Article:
When it comes to using a reciprocating saw, it’s essential to know what steps you should follow, and just how to keep yourself and others present safe. During this article, we’ll look at the steps you need to take when using this equipment and safety tips. We will also look at the type of reciprocating saw of cuts that a reciprocating saw can be used for.
What is a reciprocating saw?
A reciprocating saw is the type of saw you can use for cutting curves into surfaces and is a favorite of those in the demolition industry. With these saws you can create varying cuts with shallow blades being more maneuverable than deeper ones. These saws can be used to create mitre cuts by angling the body of the saw whilst working with it so check on Toolversed comparisons before making a decision.
When using a reciprocating saw, you want to be certain that the saw is turned off when changing blades and accessories to avoid injury. Remember that blades can be hot once you’ve finished cutting, so let them cool down before switching them over. Check that the area you are about to use the saw on does not have live electrical wires or water/gas pipes if you are using the saw on a wall. Always use safety goggles to protect your eyes, and if cutting metal, the use of ear guards is highly recommended.
These types of saws can have a bite, and if it pulls out of a cut, banging into the surface and cause you to lose balance as it bucks. When you’re using one whilst up a ladder, bare this in mind and remember to ensure that someone is holding the ladder to stop it and you from toppling over. Another way the blade can ‘buck’ is if it binds (snags) in the material you are cutting – the blade may stop but the body of the machine keeps going, in this instance, turn the machine off before attempting to remove it from the material.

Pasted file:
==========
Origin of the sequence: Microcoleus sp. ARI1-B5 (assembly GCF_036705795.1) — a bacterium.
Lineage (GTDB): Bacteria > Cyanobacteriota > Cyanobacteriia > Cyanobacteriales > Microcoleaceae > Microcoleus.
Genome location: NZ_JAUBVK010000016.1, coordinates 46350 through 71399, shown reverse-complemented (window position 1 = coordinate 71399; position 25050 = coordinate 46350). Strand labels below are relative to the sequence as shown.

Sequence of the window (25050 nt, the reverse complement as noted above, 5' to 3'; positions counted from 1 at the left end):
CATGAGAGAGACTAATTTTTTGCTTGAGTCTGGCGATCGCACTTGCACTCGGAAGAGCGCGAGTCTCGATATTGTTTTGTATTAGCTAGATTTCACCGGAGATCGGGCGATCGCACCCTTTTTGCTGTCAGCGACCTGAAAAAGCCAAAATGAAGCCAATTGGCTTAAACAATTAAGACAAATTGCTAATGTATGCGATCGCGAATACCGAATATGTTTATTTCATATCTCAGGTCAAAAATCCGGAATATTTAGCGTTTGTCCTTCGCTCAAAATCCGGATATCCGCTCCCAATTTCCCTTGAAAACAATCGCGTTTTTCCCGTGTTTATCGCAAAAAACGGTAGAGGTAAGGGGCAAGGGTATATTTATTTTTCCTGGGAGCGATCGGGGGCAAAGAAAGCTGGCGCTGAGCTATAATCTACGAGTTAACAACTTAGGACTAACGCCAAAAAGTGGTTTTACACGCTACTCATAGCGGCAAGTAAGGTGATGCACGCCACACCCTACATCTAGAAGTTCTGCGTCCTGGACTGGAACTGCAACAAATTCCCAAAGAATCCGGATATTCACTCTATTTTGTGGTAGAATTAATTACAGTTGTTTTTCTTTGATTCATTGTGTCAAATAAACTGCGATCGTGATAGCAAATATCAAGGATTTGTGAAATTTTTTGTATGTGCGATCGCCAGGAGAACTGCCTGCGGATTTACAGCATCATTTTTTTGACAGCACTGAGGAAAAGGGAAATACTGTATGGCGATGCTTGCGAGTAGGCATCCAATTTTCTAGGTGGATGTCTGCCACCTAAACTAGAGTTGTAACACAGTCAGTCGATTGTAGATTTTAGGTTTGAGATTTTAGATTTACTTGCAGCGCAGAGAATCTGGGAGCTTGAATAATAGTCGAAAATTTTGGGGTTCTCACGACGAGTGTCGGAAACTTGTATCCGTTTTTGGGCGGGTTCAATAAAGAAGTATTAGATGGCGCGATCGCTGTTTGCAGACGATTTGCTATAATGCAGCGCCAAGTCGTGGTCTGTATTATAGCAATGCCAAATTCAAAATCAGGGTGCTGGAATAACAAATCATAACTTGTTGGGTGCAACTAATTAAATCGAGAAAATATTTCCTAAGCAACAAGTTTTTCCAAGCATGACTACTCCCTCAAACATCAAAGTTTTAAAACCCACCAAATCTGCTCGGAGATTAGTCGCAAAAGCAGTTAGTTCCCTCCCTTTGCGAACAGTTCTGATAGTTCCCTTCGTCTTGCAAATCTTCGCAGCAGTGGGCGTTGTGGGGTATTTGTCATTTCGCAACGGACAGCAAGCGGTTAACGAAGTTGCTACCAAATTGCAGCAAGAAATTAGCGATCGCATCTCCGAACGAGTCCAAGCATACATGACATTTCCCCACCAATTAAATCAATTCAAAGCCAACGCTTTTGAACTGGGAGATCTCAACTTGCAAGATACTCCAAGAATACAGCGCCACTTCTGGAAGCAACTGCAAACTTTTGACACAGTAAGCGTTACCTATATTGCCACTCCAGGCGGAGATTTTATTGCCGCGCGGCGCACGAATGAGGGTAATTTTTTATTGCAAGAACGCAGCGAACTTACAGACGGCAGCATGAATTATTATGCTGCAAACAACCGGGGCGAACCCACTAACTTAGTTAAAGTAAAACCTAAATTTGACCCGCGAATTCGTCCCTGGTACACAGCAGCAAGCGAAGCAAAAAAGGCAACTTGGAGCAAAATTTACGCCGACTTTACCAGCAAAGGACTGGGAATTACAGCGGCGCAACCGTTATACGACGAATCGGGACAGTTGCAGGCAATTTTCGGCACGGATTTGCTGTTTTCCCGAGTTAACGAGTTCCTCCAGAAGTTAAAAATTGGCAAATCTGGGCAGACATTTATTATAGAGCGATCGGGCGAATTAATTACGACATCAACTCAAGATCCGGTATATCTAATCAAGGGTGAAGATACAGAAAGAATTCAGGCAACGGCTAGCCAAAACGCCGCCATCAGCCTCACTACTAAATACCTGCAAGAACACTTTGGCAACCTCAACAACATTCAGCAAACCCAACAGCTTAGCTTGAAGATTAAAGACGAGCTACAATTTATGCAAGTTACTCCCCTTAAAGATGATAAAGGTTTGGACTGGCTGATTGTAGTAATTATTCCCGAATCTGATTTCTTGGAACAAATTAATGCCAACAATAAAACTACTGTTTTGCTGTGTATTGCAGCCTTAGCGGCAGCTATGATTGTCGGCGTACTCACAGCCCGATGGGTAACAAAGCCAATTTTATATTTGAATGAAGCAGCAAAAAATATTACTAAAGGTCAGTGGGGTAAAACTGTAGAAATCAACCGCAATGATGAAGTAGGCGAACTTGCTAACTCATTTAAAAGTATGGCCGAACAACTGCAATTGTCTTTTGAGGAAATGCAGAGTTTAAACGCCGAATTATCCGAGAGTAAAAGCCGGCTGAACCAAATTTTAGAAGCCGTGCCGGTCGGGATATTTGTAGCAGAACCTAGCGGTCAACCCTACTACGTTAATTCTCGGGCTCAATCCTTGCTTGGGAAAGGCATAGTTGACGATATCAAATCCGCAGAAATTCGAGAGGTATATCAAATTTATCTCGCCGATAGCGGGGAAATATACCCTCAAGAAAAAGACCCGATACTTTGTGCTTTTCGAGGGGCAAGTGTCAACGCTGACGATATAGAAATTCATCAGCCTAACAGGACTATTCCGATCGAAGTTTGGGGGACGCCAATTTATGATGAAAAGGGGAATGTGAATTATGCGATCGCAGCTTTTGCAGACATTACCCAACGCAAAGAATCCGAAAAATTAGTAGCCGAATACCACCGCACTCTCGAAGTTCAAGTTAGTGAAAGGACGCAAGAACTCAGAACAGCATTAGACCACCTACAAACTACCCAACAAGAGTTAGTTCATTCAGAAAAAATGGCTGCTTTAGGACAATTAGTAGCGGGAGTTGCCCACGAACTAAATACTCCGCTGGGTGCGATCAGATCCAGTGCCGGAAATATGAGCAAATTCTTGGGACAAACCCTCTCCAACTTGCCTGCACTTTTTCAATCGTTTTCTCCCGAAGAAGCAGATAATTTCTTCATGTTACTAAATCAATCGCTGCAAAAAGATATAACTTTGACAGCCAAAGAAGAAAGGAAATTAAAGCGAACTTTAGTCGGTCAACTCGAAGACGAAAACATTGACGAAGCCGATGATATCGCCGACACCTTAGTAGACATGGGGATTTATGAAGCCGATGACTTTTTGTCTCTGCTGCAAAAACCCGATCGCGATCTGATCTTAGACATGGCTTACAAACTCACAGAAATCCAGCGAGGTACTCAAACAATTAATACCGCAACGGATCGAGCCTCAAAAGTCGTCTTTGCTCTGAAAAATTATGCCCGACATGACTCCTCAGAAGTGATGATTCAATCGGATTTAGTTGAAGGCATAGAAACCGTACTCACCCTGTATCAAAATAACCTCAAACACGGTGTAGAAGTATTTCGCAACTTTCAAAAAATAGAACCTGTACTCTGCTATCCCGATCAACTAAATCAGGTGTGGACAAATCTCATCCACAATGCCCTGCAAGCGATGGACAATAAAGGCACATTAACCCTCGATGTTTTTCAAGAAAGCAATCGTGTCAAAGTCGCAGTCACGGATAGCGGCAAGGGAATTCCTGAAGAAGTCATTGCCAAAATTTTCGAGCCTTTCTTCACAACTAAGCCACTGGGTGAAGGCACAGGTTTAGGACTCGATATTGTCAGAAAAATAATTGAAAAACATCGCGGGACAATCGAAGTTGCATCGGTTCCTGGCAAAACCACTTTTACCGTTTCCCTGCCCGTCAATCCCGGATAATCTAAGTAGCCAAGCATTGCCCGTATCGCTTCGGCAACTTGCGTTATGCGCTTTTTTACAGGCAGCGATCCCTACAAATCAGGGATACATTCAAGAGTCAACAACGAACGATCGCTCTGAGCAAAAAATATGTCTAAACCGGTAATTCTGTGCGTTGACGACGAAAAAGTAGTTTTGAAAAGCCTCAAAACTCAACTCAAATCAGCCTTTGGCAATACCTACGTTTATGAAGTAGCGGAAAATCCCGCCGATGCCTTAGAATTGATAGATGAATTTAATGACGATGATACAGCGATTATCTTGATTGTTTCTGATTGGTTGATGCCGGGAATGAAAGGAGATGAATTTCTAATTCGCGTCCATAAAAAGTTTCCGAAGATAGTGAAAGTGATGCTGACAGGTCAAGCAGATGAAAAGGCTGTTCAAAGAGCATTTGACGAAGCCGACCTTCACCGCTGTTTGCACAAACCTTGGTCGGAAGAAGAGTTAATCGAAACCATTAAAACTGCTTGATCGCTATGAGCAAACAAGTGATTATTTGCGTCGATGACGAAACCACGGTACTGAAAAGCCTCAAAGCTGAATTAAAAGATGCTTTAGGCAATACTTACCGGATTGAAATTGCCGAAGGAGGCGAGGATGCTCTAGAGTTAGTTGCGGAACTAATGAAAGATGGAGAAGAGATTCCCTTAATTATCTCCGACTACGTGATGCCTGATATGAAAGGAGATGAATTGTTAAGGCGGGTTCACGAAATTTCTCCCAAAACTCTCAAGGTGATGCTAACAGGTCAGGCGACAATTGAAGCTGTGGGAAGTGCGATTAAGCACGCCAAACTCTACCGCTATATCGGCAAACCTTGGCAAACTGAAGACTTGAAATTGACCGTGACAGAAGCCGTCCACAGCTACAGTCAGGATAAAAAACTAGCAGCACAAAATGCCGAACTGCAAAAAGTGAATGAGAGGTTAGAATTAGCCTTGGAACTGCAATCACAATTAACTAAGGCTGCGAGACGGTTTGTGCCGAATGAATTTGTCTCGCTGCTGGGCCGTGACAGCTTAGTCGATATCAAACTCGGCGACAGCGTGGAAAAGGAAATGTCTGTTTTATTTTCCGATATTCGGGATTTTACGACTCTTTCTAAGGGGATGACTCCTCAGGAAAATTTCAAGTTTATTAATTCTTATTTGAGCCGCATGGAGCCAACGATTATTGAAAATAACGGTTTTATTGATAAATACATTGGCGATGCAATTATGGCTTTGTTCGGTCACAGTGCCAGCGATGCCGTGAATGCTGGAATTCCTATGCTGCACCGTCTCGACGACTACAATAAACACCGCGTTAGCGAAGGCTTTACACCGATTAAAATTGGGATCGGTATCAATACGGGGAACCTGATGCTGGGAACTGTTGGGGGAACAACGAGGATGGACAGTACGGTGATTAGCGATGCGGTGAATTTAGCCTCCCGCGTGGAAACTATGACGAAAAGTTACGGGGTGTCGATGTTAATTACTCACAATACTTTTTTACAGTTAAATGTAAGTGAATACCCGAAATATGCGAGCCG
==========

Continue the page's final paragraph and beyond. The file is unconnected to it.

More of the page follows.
Using the saw
When using a reciprocating saw, the first thing you want to do is set the orbital action to match the material you are using (wood, metal, etc). Next select the required blade and insert it into the saw by positioning the blade against the guide roller and releasing the blade change lever to secure it (making sure before you do this that the machine is not turned on). Now you’re ready to start the cut by resting the front edge of the base plate against the material at a right angle. Don’t forget to adjust the speed and rotary actions before starting up the saw, if necessary, and then progress along the guideline to make the cut.
Reciprocating saws can also be used to cut holes in the centre of wood, etc, by drilling a hole into the material surface and then inserting the blade into the hole. Once again, make sure to follow the guideline as you cut.